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The Supreme Court has spoken: accrual of interest post-default is restricted

The Supreme Court of the Republic of Rwanda has recently handed down a historic and precedent-setting judgment on the accrual of interest after the loan is classified as non-performing and the lender terminates the loan agreement, particularly the application of the in duplum rule.

SIMACO Limited v I&M Bank Rwanda PLC (RS/INJUST/RCOM 00008/2021/SC)

The case arose from the loan agreement entered into between I&M Bank PLC (the lender) and SIMACO Ltd (the borrower) on 29 July 2014 under which the lender made available to the borrower three types of facilities including an overdraft facility of FRW200-million. The borrower fully repaid two facilities but defaulted on the overdraft facility which, in 2018, led the lender to terminate the loan agreement, with the outstanding loan amount of FRW248 384 992 becoming immediately repayable.

The borrower disagreed with the lender on how the loan amount outstanding as of the date of termination was calculated, and filed a claim before the court requesting the latter to quantify the loan amount that was outstanding on the date of termination of the loan agreement by the lender.

At all levels from the Commercial Court to the Court of Appeal, the borrower cited the regulation of the Central Bank on credit classification and provisioning, and submitted that interest should have ceased to accrue following the classification of the loan as non-performing and termination of the loan agreement by the lender. This argument was rejected by the three courts including the Court of Appeal which held that the loan amount payable by the borrower was FRW337 619 878. The borrower then referred the matter to the Supreme Court for review due to injustice.

Before the Supreme Court, two issues were considered. The first issue was more factual as it was related to the determination of the principal loan amount that was outstanding on the date of termination of the loan agreement. The second issue (which was more a question of law) was whether interest (both ordinary and default interest) could continue to accrue after the termination of the loan agreement by the lender. The Supreme Court first relied on the expert’s report and confirmed that the principal loan amount that was outstanding on the date of termination was FRW102 568 441.

On the issue of accrual of interest post-termination, the Supreme Court relied on scholarly legal writings and held that the accrual of interest cannot be affected by the termination of the loan agreement, and the parties are allowed to agree that in case of termination, interest shall continue to accrue. The Supreme Court then concluded that in loan agreements, interest (ordinary and default interest) continues to accrue on the principal loan amount outstanding at the time of termination until the date of full repayment of the loan.

The Supreme Court, however, further held that the accrual of interest after the loan has become non-performing and/or termination of the loan agreement is restricted by the provision of article 112 of the law nº 47/2017 of 23/9/2017 governing the organisation of banking, which provides that interest the lender can recover from the borrower following classification of the loan as non-performing cannot exceed the principal loan amount owed when the loan becomes non-performing (in duplum rule). It is on this basis that the Supreme Court reduced interest recoverable by the lender from the borrower to FRW102 568 441, which was the principal outstanding on the date of termination.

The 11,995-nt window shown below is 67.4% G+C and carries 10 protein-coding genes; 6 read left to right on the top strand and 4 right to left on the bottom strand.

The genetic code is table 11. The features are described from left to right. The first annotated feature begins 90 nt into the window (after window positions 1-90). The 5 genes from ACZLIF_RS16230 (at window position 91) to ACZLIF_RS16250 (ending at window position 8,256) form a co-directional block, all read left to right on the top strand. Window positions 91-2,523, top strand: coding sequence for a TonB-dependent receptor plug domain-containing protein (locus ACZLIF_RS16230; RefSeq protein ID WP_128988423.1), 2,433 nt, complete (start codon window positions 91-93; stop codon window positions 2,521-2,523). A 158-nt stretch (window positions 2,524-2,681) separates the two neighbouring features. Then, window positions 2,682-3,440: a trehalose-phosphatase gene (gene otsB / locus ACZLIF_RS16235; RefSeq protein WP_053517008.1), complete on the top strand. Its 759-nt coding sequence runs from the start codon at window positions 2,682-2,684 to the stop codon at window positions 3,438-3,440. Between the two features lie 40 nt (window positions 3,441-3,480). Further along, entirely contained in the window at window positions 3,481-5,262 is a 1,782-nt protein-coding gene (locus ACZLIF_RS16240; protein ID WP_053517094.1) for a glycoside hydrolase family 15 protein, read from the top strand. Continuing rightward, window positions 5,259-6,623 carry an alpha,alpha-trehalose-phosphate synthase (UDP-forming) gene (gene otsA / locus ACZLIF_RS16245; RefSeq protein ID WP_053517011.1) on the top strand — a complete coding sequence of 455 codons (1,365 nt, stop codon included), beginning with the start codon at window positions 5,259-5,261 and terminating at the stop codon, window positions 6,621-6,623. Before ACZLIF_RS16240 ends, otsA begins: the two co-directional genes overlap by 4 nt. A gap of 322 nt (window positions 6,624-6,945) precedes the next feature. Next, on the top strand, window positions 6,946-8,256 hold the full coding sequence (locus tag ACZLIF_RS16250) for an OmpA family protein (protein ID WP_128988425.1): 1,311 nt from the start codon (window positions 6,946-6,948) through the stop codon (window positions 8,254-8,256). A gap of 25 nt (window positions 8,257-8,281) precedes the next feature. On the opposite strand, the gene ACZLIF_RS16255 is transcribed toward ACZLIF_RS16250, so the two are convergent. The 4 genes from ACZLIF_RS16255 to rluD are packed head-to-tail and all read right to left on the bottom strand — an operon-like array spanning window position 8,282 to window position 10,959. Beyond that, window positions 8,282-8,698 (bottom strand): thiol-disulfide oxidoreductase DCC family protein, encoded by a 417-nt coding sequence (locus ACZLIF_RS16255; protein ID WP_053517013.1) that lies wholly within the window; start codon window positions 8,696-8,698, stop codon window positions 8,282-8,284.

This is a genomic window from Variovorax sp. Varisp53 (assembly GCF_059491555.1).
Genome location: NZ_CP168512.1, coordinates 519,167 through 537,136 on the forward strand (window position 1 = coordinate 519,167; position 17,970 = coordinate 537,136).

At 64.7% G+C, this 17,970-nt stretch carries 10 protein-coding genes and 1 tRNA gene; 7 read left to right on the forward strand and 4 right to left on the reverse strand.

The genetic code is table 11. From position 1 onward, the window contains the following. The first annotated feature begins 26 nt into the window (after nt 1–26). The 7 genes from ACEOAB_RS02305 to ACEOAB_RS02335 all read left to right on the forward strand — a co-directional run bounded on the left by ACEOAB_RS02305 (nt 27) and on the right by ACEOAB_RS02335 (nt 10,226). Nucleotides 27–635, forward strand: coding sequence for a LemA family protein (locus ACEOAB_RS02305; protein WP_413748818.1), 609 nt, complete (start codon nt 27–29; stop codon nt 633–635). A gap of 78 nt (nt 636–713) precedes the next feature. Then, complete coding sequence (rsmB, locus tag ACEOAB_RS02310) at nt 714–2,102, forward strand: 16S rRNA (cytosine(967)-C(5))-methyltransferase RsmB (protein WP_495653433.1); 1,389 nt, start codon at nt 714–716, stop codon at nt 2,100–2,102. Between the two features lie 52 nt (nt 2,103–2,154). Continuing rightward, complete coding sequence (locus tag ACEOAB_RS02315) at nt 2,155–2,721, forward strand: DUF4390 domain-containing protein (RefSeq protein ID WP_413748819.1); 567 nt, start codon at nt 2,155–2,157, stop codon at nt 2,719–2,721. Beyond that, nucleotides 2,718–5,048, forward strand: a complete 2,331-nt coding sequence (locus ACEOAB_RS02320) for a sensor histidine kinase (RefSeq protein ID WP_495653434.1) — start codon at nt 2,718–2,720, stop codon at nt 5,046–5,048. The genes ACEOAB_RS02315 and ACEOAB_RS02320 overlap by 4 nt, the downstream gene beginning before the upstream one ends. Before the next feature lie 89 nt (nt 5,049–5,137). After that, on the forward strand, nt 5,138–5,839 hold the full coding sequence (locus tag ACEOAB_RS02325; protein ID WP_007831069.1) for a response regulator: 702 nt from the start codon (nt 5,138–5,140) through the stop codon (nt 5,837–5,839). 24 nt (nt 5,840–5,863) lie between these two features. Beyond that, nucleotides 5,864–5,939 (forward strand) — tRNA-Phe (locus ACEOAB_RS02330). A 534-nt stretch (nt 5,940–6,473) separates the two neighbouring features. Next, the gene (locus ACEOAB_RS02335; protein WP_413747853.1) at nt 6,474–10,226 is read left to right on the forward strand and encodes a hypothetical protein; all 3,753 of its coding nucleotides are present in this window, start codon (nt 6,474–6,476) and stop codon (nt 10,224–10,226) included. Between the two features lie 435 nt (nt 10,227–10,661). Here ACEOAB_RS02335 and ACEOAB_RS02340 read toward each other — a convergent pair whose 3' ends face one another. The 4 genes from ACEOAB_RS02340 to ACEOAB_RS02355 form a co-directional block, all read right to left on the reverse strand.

Relying on the judgment of the Supreme Court of Appeal of South Africa in Standard Bank of SA Ltd v Oneate Investment (Pty) Ltd, the Supreme Court emphasised the significance of in duplum rule where it held that this rule was included in legislation for public policy purposes to protect borrowers from continuing to be subjected to excessive interest even in case the lender decides not to recover for interest to continue to accrue, which would be a burden on the borrower and negatively affect the economy in general.

This Supreme Court decision is timely and commendable, and will likely be welcomed by the lenders regarding the implication of termination of the loan agreements on accrual of interest, and by borrowers regarding the application of the in duplum rule to protect them from exploitation by lenders.

It does however elicit a number of legal questions. By stating that the in duplum rule serves public policy or public interest, it is clear that the same rule can neither be waived by borrowers nor be altered by banking practice, but the question as to whether the rule would apply or not apply to foreign law governed loan agreements and/or credit facilities extended by foreign lenders remains unanswered.

Another issue is whether the in duplum rule is subject to exceptions or not. For instance, if, as advanced by the Supreme Court, the ratio legis of the in duplum rule is to protect borrowers from the exploitation of lenders who permit interest to accumulate, a view one concurs with, it may be well argued that the rule should not apply where the lender or the borrower timeously institutes legal proceedings, as in that case the lender cannot be said to be exploiting a borrower who with the assistance of delays inherent in legal proceedings, keeps the lender out of his money.

Related to this is also the issue as to whether the in duplum rule affects the accrual of interest on the judgment debt until the date of repayment thereof by the judgment debtor, and whether such interest would accrue on the whole amount of judgment debt or the principal loan amount outstanding.

Dieudonné Nzafashwanayo

ENSafrica Rwanda | Partner

dnzafashwanayo@ENSafrica.com